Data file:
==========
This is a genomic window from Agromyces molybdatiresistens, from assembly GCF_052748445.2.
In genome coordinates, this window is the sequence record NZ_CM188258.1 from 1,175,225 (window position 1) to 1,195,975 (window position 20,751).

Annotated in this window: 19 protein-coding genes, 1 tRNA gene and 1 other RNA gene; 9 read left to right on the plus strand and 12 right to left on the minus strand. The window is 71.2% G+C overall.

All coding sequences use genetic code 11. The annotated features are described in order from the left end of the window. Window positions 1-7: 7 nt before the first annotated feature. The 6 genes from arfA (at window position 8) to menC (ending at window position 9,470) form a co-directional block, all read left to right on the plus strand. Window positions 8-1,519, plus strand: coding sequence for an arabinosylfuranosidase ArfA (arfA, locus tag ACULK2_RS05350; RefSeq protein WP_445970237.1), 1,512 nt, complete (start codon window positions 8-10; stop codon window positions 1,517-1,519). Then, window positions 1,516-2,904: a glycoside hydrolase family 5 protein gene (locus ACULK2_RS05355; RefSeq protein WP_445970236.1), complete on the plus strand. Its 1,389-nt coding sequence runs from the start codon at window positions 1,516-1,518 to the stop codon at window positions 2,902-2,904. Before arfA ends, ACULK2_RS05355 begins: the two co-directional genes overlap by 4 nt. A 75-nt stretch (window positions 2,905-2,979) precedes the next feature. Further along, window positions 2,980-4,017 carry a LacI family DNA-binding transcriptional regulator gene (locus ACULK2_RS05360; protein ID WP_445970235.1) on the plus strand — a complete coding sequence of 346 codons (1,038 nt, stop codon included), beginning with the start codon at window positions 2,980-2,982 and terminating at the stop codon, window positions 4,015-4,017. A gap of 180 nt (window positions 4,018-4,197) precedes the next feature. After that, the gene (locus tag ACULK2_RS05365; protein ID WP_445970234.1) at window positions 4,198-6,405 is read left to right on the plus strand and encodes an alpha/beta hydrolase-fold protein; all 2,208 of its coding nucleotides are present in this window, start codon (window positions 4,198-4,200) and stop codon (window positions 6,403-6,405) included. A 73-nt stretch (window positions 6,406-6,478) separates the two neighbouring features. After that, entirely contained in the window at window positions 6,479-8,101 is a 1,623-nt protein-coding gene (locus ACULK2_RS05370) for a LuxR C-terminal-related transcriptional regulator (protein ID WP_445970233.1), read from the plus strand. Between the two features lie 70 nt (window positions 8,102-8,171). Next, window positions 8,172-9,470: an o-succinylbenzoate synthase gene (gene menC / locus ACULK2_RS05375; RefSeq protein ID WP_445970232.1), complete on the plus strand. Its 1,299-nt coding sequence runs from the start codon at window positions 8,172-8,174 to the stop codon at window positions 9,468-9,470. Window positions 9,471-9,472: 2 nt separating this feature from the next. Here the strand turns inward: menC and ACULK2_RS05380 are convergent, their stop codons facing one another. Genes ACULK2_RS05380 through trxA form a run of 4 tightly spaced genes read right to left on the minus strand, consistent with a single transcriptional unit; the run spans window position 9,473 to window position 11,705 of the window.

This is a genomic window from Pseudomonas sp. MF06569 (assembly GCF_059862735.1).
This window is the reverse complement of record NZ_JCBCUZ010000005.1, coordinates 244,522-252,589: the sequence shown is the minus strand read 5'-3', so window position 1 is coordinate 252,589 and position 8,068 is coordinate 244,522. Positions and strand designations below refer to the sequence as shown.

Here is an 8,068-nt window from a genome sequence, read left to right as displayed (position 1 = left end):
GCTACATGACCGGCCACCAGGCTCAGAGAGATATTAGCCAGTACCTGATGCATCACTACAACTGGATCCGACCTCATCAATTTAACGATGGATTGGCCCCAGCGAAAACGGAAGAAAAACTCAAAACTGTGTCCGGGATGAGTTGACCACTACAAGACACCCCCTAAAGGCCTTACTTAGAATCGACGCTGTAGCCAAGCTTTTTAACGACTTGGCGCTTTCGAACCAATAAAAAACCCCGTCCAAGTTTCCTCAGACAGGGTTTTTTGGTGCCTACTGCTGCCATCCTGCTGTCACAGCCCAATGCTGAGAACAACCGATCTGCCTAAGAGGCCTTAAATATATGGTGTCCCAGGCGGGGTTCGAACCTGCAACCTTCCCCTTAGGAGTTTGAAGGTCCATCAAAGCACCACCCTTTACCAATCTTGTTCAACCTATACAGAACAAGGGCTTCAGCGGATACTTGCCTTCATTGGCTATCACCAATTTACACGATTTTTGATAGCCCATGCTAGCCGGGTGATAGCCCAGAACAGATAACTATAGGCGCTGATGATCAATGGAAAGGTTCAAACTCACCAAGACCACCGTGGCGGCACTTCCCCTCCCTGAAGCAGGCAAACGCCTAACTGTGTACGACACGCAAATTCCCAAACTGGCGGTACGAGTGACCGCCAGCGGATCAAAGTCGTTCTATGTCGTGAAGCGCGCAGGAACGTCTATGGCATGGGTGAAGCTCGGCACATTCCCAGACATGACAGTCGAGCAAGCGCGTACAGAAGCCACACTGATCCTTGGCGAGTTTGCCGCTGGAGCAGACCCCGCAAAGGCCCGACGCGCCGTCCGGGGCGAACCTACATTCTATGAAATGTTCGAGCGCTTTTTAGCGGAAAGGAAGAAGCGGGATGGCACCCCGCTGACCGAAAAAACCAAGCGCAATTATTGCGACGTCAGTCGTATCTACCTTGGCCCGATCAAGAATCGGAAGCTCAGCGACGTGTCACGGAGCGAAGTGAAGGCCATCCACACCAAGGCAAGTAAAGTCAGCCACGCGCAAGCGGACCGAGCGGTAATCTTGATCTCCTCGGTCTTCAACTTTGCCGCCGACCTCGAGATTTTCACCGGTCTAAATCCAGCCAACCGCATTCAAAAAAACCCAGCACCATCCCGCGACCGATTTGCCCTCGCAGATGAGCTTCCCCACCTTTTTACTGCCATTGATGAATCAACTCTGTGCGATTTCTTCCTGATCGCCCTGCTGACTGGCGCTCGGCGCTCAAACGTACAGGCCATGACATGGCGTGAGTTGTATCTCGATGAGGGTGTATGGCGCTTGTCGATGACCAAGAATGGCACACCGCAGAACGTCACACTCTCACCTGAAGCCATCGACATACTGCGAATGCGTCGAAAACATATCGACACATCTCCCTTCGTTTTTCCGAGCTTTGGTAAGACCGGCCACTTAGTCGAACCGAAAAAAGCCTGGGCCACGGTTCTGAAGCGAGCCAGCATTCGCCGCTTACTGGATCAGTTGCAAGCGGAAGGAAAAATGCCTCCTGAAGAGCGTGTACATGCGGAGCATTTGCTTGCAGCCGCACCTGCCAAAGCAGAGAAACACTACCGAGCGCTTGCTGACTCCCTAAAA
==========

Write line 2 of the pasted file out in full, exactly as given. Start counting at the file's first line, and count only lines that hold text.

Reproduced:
In genome coordinates, this window is the sequence record NZ_CM188258.1 from 1,175,225 (window position 1) to 1,195,975 (window position 20,751).